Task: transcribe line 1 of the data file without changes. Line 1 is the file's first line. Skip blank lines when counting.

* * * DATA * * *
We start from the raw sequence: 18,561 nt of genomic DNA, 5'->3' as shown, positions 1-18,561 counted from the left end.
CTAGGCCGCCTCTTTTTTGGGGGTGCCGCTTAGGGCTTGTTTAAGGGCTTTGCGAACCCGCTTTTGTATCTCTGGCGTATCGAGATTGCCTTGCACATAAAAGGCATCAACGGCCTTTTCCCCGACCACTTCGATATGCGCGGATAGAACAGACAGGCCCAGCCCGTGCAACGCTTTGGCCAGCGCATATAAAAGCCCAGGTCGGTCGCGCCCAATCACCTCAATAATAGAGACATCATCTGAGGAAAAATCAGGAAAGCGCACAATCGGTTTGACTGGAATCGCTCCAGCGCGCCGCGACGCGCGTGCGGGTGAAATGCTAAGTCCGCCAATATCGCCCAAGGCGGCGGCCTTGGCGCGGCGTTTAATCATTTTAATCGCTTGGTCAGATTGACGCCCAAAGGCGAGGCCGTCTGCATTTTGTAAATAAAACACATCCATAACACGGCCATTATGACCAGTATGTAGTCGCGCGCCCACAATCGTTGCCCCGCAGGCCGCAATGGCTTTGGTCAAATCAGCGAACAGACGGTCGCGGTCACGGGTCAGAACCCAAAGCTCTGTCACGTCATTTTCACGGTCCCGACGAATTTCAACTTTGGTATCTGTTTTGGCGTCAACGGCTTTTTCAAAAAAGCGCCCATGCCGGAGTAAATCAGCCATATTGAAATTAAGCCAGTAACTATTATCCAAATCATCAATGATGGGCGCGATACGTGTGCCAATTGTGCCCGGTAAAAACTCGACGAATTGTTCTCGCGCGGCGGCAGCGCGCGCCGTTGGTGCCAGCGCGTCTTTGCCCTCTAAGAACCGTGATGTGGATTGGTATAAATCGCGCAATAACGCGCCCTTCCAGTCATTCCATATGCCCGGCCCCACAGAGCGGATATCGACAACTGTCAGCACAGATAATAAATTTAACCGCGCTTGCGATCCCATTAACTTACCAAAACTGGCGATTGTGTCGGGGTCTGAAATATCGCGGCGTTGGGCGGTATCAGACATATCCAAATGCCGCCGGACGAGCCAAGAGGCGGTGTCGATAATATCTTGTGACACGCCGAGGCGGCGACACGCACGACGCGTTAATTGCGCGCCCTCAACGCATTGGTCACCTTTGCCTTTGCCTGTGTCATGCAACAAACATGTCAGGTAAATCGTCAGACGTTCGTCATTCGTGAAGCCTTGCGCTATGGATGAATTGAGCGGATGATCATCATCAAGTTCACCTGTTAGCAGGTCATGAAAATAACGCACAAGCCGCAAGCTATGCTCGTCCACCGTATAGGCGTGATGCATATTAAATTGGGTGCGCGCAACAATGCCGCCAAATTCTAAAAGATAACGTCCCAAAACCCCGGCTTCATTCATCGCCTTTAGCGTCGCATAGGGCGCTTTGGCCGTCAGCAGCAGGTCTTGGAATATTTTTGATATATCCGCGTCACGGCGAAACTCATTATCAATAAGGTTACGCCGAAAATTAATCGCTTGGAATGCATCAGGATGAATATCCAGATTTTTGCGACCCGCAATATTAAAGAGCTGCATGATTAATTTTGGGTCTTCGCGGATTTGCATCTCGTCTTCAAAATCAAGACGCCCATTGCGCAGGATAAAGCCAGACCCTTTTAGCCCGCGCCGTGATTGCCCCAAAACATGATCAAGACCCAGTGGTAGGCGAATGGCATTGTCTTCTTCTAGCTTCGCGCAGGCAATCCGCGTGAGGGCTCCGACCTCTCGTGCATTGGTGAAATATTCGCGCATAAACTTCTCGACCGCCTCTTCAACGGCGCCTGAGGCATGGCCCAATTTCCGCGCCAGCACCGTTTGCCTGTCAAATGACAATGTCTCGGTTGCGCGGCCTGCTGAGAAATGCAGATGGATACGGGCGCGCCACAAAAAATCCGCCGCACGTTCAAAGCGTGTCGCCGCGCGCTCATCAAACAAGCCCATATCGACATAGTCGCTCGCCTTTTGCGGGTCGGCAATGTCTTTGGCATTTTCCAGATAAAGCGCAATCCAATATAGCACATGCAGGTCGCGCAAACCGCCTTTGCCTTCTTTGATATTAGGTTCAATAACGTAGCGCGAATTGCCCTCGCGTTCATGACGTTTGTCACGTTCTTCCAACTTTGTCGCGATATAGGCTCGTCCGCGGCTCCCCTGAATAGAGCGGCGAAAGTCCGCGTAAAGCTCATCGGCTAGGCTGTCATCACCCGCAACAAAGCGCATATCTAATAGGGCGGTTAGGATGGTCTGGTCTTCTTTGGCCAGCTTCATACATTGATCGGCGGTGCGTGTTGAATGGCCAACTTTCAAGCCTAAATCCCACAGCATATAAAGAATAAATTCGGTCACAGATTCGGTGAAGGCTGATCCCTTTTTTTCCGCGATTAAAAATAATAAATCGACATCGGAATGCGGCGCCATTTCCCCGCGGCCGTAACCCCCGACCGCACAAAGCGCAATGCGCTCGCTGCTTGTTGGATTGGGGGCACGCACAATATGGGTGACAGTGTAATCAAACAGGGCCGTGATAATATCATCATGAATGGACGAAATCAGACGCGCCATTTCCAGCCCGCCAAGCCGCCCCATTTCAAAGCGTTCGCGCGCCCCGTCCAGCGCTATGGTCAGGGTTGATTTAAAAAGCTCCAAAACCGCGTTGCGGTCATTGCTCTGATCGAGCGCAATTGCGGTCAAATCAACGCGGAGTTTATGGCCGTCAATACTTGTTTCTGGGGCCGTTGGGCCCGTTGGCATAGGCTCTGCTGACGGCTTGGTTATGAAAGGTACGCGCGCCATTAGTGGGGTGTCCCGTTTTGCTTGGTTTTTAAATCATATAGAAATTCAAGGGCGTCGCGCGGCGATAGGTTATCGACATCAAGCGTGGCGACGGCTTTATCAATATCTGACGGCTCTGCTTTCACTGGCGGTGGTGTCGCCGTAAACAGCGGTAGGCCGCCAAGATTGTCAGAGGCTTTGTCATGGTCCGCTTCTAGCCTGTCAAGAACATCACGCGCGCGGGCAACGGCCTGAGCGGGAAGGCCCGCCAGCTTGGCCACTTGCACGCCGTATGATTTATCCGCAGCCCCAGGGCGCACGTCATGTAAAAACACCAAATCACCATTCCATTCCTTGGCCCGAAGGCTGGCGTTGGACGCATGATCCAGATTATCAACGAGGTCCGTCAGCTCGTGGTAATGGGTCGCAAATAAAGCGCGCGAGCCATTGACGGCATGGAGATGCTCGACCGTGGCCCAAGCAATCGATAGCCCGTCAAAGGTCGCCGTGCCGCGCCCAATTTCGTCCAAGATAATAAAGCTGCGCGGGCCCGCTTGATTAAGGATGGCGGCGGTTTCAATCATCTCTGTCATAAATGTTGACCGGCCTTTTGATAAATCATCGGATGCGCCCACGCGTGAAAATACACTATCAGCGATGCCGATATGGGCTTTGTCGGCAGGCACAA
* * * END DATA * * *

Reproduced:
We start from the raw sequence: 18,561 nt of genomic DNA, 5'->3' as shown, positions 1-18,561 counted from the left end.